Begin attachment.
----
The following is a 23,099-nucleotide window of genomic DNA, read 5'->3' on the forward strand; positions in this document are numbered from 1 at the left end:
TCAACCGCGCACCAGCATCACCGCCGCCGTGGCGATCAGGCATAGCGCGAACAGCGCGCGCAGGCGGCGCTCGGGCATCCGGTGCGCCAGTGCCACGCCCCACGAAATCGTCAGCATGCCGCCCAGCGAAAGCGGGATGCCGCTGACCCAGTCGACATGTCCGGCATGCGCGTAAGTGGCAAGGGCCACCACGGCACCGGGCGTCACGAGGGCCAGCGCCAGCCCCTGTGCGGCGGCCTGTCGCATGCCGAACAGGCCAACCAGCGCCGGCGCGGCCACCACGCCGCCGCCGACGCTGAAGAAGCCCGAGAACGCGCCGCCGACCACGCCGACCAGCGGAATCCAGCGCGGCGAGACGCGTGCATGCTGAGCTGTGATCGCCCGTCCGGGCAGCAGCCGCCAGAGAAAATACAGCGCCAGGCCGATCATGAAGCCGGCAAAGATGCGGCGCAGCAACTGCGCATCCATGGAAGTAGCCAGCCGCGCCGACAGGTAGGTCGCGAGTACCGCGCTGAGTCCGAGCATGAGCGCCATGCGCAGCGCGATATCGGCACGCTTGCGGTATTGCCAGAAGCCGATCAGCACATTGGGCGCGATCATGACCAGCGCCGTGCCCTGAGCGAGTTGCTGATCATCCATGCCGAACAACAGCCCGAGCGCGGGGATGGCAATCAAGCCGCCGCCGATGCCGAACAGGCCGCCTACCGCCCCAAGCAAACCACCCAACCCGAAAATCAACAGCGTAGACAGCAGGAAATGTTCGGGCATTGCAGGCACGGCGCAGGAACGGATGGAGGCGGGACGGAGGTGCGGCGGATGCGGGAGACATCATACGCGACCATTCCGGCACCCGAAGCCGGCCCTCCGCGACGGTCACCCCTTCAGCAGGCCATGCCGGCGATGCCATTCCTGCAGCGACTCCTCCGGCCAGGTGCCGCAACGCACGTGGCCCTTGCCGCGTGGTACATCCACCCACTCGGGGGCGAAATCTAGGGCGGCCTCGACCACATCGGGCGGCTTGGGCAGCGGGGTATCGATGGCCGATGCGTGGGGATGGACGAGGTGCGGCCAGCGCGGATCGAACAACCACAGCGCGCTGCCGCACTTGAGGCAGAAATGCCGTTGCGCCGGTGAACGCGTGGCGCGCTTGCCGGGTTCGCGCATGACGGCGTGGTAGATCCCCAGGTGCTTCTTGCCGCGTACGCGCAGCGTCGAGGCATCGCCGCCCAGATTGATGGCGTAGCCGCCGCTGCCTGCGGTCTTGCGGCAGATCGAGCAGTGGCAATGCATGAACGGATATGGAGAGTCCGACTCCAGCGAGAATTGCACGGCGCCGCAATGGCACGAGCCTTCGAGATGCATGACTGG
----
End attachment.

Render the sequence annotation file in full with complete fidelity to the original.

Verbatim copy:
The following is a 23,099-nucleotide window of genomic DNA, read 5'->3' on the forward strand; positions in this document are numbered from 1 at the left end:
TCAACCGCGCACCAGCATCACCGCCGCCGTGGCGATCAGGCATAGCGCGAACAGCGCGCGCAGGCGGCGCTCGGGCATCCGGTGCGCCAGTGCCACGCCCCACGAAATCGTCAGCATGCCGCCCAGCGAAAGCGGGATGCCGCTGACCCAGTCGACATGTCCGGCATGCGCGTAAGTGGCAAGGGCCACCACGGCACCGGGCGTCACGAGGGCCAGCGCCAGCCCCTGTGCGGCGGCCTGTCGCATGCCGAACAGGCCAACCAGCGCCGGCGCGGCCACCACGCCGCCGCCGACGCTGAAGAAGCCCGAGAACGCGCCGCCGACCACGCCGACCAGCGGAATCCAGCGCGGCGAGACGCGTGCATGCTGAGCTGTGATCGCCCGTCCGGGCAGCAGCCGCCAGAGAAAATACAGCGCCAGGCCGATCATGAAGCCGGCAAAGATGCGGCGCAGCAACTGCGCATCCATGGAAGTAGCCAGCCGCGCCGACAGGTAGGTCGCGAGTACCGCGCTGAGTCCGAGCATGAGCGCCATGCGCAGCGCGATATCGGCACGCTTGCGGTATTGCCAGAAGCCGATCAGCACATTGGGCGCGATCATGACCAGCGCCGTGCCCTGAGCGAGTTGCTGATCATCCATGCCGAACAACAGCCCGAGCGCGGGGATGGCAATCAAGCCGCCGCCGATGCCGAACAGGCCGCCTACCGCCCCAAGCAAACCACCCAACCCGAAAATCAACAGCGTAGACAGCAGGAAATGTTCGGGCATTGCAGGCACGGCGCAGGAACGGATGGAGGCGGGACGGAGGTGCGGCGGATGCGGGAGACATCATACGCGACCATTCCGGCACCCGAAGCCGGCCCTCCGCGACGGTCACCCCTTCAGCAGGCCATGCCGGCGATGCCATTCCTGCAGCGACTCCTCCGGCCAGGTGCCGCAACGCACGTGGCCCTTGCCGCGTGGTACATCCACCCACTCGGGGGCGAAATCTAGGGCGGCCTCGACCACATCGGGCGGCTTGGGCAGCGGGGTATCGATGGCCGATGCGTGGGGATGGACGAGGTGCGGCCAGCGCGGATCGAACAACCACAGCGCGCTGCCGCACTTGAGGCAGAAATGCCGTTGCGCCGGTGAACGCGTGGCGCGCTTGCCGGGTTCGCGCATGACGGCGTGGTAGATCCCCAGGTGCTTCTTGCCGCGTACGCGCAGCGTCGAGGCATCGCCGCCCAGATTGATGGCGTAGCCGCCGCTGCCTGCGGTCTTGCGGCAGATCGAGCAGTGGCAATGCATGAACGGATATGGAGAGTCCGACTCCAGCGAGAATTGCACGGCGCCGCAATGGCACGAGCCTTCGAGATGCATGACTGG